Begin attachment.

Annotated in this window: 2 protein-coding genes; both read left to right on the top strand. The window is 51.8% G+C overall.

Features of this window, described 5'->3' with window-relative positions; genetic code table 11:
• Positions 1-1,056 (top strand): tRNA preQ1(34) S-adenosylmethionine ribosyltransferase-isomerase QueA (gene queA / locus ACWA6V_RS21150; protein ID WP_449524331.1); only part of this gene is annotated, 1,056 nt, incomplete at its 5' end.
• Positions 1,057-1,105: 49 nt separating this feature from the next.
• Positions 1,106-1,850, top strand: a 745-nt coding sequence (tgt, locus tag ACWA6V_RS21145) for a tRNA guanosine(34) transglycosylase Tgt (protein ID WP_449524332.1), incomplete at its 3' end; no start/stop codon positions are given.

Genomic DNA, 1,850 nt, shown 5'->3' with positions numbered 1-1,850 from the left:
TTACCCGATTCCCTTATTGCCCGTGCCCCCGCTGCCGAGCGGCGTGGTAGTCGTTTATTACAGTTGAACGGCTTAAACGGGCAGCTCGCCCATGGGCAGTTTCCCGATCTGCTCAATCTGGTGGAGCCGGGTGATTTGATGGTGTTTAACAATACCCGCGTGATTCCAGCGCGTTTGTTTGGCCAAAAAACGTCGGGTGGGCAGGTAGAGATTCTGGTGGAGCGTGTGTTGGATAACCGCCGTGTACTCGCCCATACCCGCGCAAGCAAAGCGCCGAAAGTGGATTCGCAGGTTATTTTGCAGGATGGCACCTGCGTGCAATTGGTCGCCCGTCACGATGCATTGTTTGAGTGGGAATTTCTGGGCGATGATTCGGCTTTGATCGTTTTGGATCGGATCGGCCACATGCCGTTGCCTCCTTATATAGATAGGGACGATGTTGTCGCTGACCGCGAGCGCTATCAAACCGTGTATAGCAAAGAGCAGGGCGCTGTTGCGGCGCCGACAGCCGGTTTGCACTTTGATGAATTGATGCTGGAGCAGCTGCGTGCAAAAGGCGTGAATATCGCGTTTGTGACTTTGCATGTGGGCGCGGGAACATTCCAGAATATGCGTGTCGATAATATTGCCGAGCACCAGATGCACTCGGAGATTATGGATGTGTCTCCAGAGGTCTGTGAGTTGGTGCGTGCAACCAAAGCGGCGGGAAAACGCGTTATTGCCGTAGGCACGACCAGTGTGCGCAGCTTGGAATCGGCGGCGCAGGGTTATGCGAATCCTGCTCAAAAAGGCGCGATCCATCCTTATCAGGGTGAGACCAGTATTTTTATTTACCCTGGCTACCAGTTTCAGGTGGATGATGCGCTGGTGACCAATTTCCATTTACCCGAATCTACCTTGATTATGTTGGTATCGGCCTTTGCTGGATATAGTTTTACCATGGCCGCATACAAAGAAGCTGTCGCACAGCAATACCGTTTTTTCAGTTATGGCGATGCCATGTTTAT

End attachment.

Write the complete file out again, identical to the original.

Annotated in this window: 2 protein-coding genes; both read left to right on the top strand. The window is 51.8% G+C overall.

Features of this window, described 5'->3' with window-relative positions; genetic code table 11:
• Positions 1-1,056 (top strand): tRNA preQ1(34) S-adenosylmethionine ribosyltransferase-isomerase QueA (gene queA / locus ACWA6V_RS21150; protein ID WP_449524331.1); only part of this gene is annotated, 1,056 nt, incomplete at its 5' end.
• Positions 1,057-1,105: 49 nt separating this feature from the next.
• Positions 1,106-1,850, top strand: a 745-nt coding sequence (tgt, locus tag ACWA6V_RS21145) for a tRNA guanosine(34) transglycosylase Tgt (protein ID WP_449524332.1), incomplete at its 3' end; no start/stop codon positions are given.

Genomic DNA, 1,850 nt, shown 5'->3' with positions numbered 1-1,850 from the left:
TTACCCGATTCCCTTATTGCCCGTGCCCCCGCTGCCGAGCGGCGTGGTAGTCGTTTATTACAGTTGAACGGCTTAAACGGGCAGCTCGCCCATGGGCAGTTTCCCGATCTGCTCAATCTGGTGGAGCCGGGTGATTTGATGGTGTTTAACAATACCCGCGTGATTCCAGCGCGTTTGTTTGGCCAAAAAACGTCGGGTGGGCAGGTAGAGATTCTGGTGGAGCGTGTGTTGGATAACCGCCGTGTACTCGCCCATACCCGCGCAAGCAAAGCGCCGAAAGTGGATTCGCAGGTTATTTTGCAGGATGGCACCTGCGTGCAATTGGTCGCCCGTCACGATGCATTGTTTGAGTGGGAATTTCTGGGCGATGATTCGGCTTTGATCGTTTTGGATCGGATCGGCCACATGCCGTTGCCTCCTTATATAGATAGGGACGATGTTGTCGCTGACCGCGAGCGCTATCAAACCGTGTATAGCAAAGAGCAGGGCGCTGTTGCGGCGCCGACAGCCGGTTTGCACTTTGATGAATTGATGCTGGAGCAGCTGCGTGCAAAAGGCGTGAATATCGCGTTTGTGACTTTGCATGTGGGCGCGGGAACATTCCAGAATATGCGTGTCGATAATATTGCCGAGCACCAGATGCACTCGGAGATTATGGATGTGTCTCCAGAGGTCTGTGAGTTGGTGCGTGCAACCAAAGCGGCGGGAAAACGCGTTATTGCCGTAGGCACGACCAGTGTGCGCAGCTTGGAATCGGCGGCGCAGGGTTATGCGAATCCTGCTCAAAAAGGCGCGATCCATCCTTATCAGGGTGAGACCAGTATTTTTATTTACCCTGGCTACCAGTTTCAGGTGGATGATGCGCTGGTGACCAATTTCCATTTACCCGAATCTACCTTGATTATGTTGGTATCGGCCTTTGCTGGATATAGTTTTACCATGGCCGCATACAAAGAAGCTGTCGCACAGCAATACCGTTTTTTCAGTTATGGCGATGCCATGTTTAT